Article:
Current Reviews


Daredevil #64

Posted: Wednesday, September 15, 2004
By: Dave Wallace

Writer: Brian Michael Bendis
Artists: Alex Maleev, Dave Stewart (colours)

Publisher: Marvel

This issue marks a return to form for the series, ending an arc which - for me at least – has struggled to maintain the kind of tension or character intrigue that Bendis has so successfully brought to the title in the past. We see the creative team tie up the loose ends of this arc before returning to address some more longstanding story threads, and this only reinforces the wonderful ongoing long-term quality which Bendis’ over-arching approach to his entire Daredevil run has brought to the book. There’s a real sense of relevant continuity (and not in the whining fanboy sense) which ties together everything he’s done on the title so far, making each issue more of a pleasure for the fans who have followed him since the beginning, yet also accessible in its own right.

The Black Widow, when written well, is the perfect foil and accomplice for Daredevil and Bendis writes some excellent scenes for both characters into the issue. Natasha’s performance as “Babette” is a comic treat in place of an action scene which is logically omitted, and it’s a pleasure to read. It’s fun to see a dumb villain taken out in an interesting way, and good to see Matt using the law as a sword rather than a shield. Talking of S.H.I.E.L.D., it’s also a treat to see Nick Fury get to be the badass he should always be portrayed as in this issue. His intervention towards the issue’s end has more than a shade of Ultimate Nick Fury in it, and he’s all the better a character for being given an active role in proceedings rather than stuck in his helicarrier all the time. It’s very much an ensemble issue, bringing together a couple of villains in Jigsaw and Quinn as well as tying up everything in the “Black Widow” arc to boot. Bendis even finds time for yet another Avengers appearance (even if it is only a small one) and the eventual fate of Madame Hydra is presumably something he will develop in his tenure on that series.

Maleev’s art is as impressive as ever – I really can’t fault it and I can’t think of anyone who could replace him on the title. He seems happy combining the larger-than-life activities of S.H.I.E.L.D. with the more intimate atmospherics concerning character relationships, and still finds time to make the Black Widow look realistically sexy in a way you don’t see very often in comics. He even nails the action sequences this issue – an oft-quoted weakness – making it an all round beautiful book. New colourist Dave Stewart also makes his mark here, filling the shoes of the brilliant Matt Hollingsworth with apparent ease: From Matt’s smoky rooftop shenanigans to Natasha’s steamy bathroom antics to the bittersweet final scene, he shows just what kind of contribution a good colourist can make, emphasising Maleev’s visuals in a subtle yet effective way. Here’s hoping he sticks around.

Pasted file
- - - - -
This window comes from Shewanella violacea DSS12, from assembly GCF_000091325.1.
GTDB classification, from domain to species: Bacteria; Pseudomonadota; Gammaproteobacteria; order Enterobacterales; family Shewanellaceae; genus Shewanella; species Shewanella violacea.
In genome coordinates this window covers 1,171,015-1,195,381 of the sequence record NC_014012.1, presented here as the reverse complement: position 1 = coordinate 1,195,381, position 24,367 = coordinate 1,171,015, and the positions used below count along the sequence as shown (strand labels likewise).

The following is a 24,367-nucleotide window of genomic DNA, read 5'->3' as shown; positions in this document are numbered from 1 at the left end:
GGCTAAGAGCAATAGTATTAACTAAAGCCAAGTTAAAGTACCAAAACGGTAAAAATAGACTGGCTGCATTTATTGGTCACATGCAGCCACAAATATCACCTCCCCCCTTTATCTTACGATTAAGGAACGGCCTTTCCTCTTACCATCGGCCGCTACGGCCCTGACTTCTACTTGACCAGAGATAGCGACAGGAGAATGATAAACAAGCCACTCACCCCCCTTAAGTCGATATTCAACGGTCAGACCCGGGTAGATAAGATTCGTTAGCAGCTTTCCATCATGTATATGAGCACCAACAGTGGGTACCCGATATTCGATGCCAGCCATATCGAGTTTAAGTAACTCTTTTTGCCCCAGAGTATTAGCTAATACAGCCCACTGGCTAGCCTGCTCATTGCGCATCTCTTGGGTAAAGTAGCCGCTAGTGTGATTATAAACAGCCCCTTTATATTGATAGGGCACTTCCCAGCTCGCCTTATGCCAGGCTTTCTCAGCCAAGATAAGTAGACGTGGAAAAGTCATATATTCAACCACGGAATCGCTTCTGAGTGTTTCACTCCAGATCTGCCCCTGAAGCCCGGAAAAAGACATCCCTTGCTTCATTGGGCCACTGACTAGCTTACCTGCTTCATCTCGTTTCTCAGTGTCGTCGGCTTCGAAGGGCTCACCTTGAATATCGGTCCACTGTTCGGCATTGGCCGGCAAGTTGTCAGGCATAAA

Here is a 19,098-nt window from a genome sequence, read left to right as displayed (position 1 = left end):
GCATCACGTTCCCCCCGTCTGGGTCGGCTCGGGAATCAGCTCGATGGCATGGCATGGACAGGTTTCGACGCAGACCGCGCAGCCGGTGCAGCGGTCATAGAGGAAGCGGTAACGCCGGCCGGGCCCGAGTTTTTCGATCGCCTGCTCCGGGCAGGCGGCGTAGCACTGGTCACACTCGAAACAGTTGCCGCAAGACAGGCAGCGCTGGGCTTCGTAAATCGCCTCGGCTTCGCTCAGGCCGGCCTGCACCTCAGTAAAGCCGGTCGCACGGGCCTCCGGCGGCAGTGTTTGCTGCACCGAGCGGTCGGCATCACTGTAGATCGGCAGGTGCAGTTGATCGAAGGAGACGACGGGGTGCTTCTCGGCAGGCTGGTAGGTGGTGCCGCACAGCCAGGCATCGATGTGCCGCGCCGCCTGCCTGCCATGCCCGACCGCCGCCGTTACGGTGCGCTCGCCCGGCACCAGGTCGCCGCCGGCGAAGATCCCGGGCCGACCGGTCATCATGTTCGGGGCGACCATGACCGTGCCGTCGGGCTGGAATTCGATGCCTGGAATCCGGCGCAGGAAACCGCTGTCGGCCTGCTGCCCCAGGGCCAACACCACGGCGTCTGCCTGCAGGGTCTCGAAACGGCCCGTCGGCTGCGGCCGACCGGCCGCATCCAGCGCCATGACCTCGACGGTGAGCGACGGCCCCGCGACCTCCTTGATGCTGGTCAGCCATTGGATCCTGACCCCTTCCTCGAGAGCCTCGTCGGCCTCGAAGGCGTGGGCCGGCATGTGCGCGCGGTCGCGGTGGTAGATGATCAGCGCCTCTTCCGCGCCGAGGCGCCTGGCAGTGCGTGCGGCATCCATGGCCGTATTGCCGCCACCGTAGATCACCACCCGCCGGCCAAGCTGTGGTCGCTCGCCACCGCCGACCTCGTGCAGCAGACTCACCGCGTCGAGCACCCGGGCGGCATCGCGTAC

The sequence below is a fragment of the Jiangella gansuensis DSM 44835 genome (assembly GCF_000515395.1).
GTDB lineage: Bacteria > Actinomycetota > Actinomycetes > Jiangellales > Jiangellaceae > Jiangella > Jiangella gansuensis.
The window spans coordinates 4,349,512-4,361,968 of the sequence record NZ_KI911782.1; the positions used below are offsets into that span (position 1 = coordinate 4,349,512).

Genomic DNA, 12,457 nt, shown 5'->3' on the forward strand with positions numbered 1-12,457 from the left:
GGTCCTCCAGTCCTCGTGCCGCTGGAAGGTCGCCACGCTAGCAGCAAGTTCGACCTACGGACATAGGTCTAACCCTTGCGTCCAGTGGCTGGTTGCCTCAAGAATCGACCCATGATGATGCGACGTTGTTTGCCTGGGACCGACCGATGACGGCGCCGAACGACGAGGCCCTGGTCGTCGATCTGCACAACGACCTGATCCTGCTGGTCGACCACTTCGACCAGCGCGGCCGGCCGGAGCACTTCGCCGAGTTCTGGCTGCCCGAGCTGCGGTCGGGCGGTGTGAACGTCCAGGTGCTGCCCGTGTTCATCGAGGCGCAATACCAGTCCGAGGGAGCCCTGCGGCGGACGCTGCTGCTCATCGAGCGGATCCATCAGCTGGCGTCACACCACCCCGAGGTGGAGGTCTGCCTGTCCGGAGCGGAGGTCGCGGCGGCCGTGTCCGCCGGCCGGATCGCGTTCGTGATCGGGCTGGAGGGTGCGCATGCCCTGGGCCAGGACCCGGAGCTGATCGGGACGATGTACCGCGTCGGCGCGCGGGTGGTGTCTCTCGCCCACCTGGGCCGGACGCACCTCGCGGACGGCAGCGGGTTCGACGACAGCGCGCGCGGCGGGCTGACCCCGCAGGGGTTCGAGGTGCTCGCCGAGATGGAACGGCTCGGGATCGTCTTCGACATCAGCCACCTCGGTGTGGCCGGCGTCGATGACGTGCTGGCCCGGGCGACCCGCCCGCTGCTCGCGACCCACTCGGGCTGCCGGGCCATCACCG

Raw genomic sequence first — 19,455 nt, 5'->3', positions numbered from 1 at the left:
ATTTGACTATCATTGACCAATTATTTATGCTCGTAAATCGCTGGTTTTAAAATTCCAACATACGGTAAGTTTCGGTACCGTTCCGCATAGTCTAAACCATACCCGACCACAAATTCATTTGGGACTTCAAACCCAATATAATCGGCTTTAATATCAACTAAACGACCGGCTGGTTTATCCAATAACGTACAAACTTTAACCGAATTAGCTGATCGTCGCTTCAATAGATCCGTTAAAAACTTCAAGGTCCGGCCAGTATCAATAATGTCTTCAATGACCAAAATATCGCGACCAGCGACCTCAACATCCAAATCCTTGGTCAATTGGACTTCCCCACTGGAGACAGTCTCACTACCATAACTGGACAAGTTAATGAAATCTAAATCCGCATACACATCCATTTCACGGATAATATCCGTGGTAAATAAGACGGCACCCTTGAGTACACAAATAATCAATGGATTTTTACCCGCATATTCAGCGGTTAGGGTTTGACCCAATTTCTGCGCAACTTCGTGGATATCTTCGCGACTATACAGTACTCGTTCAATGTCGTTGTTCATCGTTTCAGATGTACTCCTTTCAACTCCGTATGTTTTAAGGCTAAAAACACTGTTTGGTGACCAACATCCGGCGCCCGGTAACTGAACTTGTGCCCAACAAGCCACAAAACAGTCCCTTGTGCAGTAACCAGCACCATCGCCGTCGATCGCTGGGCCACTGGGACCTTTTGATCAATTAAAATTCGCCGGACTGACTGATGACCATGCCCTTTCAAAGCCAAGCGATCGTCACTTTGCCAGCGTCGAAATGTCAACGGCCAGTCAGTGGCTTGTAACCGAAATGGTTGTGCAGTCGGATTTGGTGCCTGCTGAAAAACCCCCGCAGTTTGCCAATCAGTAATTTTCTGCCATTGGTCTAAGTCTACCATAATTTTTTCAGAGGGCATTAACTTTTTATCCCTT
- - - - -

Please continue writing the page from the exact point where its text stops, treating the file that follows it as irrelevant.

There’s humour in this issue (Matt’s attempted 911 calls, “Howard” – you’ll know it when you read it – and Fury’s threat concerning J. Jonah Jameson are all great comic comic moments), there’s some exciting Hollywood action and great dialogue, and there’s also a real sense of maturity and heart on display – nowhere more clearly than the double-whammy of Natasha’s autumnal farewell and the cold, rainy encounter with Milla at the issue’s end. It’s ongoing story strands like this which have served Bendis so well, and it’s good to see him taking time to address them in a very realistic and logical way, being emotional without ever needing to resort to slushiness. All in all, it’s a better-than-expected end to an average arc. I’m looking forward to the “Golden Age” story which begins in issue #66, but before that we’ll be treated to an all-star artist single-issue-extravaganza which should be fun, hopefully giving the creative team a breather so they can make the next big arc something really special.

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